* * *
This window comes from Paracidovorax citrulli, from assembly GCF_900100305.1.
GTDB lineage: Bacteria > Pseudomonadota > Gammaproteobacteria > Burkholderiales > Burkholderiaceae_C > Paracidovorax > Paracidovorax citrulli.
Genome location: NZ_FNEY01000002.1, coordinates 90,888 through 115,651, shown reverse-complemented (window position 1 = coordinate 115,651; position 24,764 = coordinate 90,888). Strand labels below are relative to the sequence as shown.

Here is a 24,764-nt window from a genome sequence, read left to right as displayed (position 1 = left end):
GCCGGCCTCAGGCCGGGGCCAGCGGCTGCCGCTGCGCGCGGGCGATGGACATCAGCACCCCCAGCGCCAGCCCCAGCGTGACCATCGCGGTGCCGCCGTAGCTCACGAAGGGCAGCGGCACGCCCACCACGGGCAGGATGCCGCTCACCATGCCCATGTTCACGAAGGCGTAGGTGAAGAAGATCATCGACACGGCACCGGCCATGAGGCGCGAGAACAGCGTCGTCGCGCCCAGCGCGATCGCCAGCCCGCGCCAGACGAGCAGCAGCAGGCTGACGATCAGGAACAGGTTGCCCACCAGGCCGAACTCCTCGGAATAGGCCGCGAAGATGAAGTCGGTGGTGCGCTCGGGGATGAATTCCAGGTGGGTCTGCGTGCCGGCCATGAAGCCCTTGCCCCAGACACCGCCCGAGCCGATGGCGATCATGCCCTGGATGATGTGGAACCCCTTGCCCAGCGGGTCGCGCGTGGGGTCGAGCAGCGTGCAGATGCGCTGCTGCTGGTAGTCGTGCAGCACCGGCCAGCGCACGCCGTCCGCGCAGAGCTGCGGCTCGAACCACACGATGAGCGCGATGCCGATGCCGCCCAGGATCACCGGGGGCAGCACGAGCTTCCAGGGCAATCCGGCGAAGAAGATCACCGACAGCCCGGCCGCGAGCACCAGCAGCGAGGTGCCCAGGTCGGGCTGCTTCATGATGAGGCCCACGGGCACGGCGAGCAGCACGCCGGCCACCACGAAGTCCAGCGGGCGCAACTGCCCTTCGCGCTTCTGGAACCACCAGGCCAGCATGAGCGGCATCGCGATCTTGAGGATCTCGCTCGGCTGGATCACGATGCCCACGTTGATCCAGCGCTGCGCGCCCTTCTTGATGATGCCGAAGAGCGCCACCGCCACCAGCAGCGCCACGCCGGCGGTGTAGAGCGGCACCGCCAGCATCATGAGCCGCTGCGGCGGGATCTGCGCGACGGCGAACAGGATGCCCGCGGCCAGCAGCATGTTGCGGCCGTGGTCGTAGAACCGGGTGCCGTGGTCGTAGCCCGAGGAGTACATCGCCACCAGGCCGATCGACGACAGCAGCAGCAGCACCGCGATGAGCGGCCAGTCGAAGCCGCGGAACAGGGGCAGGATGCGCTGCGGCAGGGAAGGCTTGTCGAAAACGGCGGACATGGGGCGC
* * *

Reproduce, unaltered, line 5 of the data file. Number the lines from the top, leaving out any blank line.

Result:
GCCGGCCTCAGGCCGGGGCCAGCGGCTGCCGCTGCGCGCGGGCGATGGACATCAGCACCCCCAGCGCCAGCCCCAGCGTGACCATCGCGGTGCCGCCGTAGCTCACGAAGGGCAGCGGCACGCCCACCACGGGCAGGATGCCGCTCACCATGCCCATGTTCACGAAGGCGTAGGTGAAGAAGATCATCGACACGGCACCGGCCATGAGGCGCGAGAACAGCGTCGTCGCGCCCAGCGCGATCGCCAGCCCGCGCCAGACGAGCAGCAGCAGGCTGACGATCAGGAACAGGTTGCCCACCAGGCCGAACTCCTCGGAATAGGCCGCGAAGATGAAGTCGGTGGTGCGCTCGGGGATGAATTCCAGGTGGGTCTGCGTGCCGGCCATGAAGCCCTTGCCCCAGACACCGCCCGAGCCGATGGCGATCATGCCCTGGATGATGTGGAACCCCTTGCCCAGCGGGTCGCGCGTGGGGTCGAGCAGCGTGCAGATGCGCTGCTGCTGGTAGTCGTGCAGCACCGGCCAGCGCACGCCGTCCGCGCAGAGCTGCGGCTCGAACCACACGATGAGCGCGATGCCGATGCCGCCCAGGATCACCGGGGGCAGCACGAGCTTCCAGGGCAATCCGGCGAAGAAGATCACCGACAGCCCGGCCGCGAGCACCAGCAGCGAGGTGCCCAGGTCGGGCTGCTTCATGATGAGGCCCACGGGCACGGCGAGCAGCACGCCGGCCACCACGAAGTCCAGCGGGCGCAACTGCCCTTCGCGCTTCTGGAACCACCAGGCCAGCATGAGCGGCATCGCGATCTTGAGGATCTCGCTCGGCTGGATCACGATGCCCACGTTGATCCAGCGCTGCGCGCCCTTCTTGATGATGCCGAAGAGCGCCACCGCCACCAGCAGCGCCACGCCGGCGGTGTAGAGCGGCACCGCCAGCATCATGAGCCGCTGCGGCGGGATCTGCGCGACGGCGAACAGGATGCCCGCGGCCAGCAGCATGTTGCGGCCGTGGTCGTAGAACCGGGTGCCGTGGTCGTAGCCCGAGGAGTACATCGCCACCAGGCCGATCGACGACAGCAGCAGCAGCACCGCGATGAGCGGCCAGTCGAAGCCGCGGAACAGGGGCAGGATGCGCTGCGGCAGGGAAGGCTTGTCGAAAACGGCGGACATGGGGCGC